Traffic in Towns had its most powerful impact on the integration of land use and transportation planning. The report explored a wide range of planning, engineering and construction measures open to a nation in love with car-ownership, from ‘do nothing’ to 'go the whole hog’.
Yet back in 1963, few involved with Traffic in Towns, a ‘very technical’ tome on urban roads and traffic, imagined that it would have such far-reaching impacts across the world. The 1964 Penguin edition became an international bestseller. Since then, Buchanan’s ideas continue to feature in virtually every course on transport and city planning. Traffic in Towns: the next 50 years begins with a candid exploration of the Buchanan legacy, which instigated keen debate from its publication. Professor Carmen Hass Klau, a close colleague and contemporary of Sir Colin's, recalls initial reactions to the original report and places them in context; a time when Britain was considering substantial and comprehensive road building programmes.
Traffic in Towns was understood and mis-understood in equal measure, but was instrumental in foreseeing the problems that increasing car traffic would have on urban wellbeing. In Britain, the book was variously associated with the use of single and double yellow lines in town centres, pedestrianised shopping zones with multi-storey car parks, one-way streets, kerbside barriers and motorway bypasses. Despite Buchanan’s best efforts, his report was seen by many as a blueprint for radical – and very scary – urban surgery. Paul Buchanan, Sir Colin’s grandson and an internationally renowned transport planner, offers his personal view. ‘The overarching concept providing the theoretical context for Traffic in Towns is that transport planning and the building of highway systems are part and parcel of a much wider subject. Buchanan believed in the idea of towns as “accumulated investment of centuries”.’ Internationally, the reception was rather different. The report was apparently still in print in Japan in the 1980s, and also made an impact in Italy, Norway, the Netherlands, Sweden and Denmark. Buchanan was of the opinion, quite correctly, that the Germans already had similar ideas to his own. A German translation of Traffic in Towns, or Stadtverkehr, was already available in 1964, and was required reading for every German planner. Ken Gwilliam, Economic Adviser on Transport to the World Bank, offers his perspective of Buchanan's impacts and legacy across the wider world based on his experience working in the urban transport field for most of the time since the publication of the original report. He interprets the essence of Buchanan's message, how far it differed from the conventional wisdom of the time, and the extent to which it remains relevant or has been overtaken by events. The broader and longer-term legacy is considered with particular reference to its impact on the developing world through the 2002 World Bank urban transport policy review Cities on the Move, of which Gwilliam was the primary author.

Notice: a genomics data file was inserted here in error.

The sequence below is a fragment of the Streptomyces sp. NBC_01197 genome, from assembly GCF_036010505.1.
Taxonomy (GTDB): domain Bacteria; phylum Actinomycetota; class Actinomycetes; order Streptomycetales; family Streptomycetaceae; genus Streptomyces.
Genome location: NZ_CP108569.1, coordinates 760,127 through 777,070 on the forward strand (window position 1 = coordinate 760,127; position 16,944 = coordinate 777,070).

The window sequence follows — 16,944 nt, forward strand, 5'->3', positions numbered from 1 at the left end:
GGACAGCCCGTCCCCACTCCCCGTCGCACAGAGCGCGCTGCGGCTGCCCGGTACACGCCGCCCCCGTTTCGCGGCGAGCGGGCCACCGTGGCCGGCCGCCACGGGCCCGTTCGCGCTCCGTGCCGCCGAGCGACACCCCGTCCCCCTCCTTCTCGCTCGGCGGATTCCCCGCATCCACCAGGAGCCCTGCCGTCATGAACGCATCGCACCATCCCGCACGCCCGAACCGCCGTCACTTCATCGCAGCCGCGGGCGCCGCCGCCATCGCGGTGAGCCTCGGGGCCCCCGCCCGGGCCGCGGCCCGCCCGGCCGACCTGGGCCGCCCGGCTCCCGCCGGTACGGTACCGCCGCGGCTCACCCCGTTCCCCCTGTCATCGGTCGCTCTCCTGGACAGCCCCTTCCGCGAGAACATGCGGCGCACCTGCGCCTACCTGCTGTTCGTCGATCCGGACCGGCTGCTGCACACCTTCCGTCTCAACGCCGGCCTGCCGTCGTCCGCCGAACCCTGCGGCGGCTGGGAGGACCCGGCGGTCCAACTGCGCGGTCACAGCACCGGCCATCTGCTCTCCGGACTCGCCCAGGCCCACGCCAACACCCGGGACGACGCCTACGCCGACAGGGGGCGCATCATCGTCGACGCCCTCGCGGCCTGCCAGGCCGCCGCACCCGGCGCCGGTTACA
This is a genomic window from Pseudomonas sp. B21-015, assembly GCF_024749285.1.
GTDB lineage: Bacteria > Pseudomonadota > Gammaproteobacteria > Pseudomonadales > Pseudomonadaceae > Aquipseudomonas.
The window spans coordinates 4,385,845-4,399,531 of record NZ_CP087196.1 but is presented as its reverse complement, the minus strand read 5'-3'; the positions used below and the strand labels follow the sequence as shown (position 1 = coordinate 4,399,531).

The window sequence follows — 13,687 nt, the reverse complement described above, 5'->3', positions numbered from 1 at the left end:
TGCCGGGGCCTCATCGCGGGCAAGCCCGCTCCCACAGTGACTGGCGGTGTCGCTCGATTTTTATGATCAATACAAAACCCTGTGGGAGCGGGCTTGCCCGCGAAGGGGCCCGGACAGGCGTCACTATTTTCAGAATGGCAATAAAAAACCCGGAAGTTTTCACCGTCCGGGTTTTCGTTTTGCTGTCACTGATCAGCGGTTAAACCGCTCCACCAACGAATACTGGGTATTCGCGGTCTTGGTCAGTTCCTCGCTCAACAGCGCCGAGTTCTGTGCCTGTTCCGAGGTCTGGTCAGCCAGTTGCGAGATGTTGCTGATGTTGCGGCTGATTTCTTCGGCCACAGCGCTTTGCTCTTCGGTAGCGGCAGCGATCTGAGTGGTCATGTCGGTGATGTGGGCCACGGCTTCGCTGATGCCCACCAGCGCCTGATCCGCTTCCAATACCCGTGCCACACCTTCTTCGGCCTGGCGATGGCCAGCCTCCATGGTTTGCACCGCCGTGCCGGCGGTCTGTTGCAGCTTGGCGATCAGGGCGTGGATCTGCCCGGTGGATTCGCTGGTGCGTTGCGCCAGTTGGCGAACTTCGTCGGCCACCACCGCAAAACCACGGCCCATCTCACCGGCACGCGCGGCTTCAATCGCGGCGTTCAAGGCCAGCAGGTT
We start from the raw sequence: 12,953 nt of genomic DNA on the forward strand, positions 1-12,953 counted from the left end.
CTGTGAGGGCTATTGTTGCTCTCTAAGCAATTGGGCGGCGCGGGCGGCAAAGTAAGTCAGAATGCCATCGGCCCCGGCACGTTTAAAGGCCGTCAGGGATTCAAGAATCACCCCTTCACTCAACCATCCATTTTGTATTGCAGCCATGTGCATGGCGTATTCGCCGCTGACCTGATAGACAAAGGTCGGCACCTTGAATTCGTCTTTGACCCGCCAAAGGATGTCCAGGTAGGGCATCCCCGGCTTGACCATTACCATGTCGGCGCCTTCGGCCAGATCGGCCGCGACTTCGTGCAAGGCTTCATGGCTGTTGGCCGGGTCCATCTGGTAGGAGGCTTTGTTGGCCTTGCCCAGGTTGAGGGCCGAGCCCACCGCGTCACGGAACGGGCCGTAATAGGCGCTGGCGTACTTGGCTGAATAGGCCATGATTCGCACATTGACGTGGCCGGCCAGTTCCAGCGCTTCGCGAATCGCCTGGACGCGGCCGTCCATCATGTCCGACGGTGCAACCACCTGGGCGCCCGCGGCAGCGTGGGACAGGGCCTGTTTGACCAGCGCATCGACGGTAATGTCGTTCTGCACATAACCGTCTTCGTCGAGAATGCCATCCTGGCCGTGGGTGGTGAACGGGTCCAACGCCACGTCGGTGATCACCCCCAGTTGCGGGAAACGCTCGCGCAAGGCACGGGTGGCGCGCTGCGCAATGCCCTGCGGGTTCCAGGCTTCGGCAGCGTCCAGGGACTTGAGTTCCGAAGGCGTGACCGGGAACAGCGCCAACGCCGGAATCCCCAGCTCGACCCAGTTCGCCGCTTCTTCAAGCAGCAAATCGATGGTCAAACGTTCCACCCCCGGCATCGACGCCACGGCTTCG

Sir Colin Buchanan said that 'much of our future happiness and well being depends on the extent to which we can control the motor vehicle'. Traffic in Towns, his best-known book, has been seriously misunderstood: was it a surrender to the car, or an attack upon it? Most in Britain labelled Buchanan the promoter of large urban road building programmes, yet the Germans saw him as the father of traffic calming. This misunderstanding has survived for more than 50 years; Buchanan considered the book an exposition of choices, rather than recommendations for immediate action. By Carmen Hass-Klau, University of Wuppertal
by Carmen Hass-Klau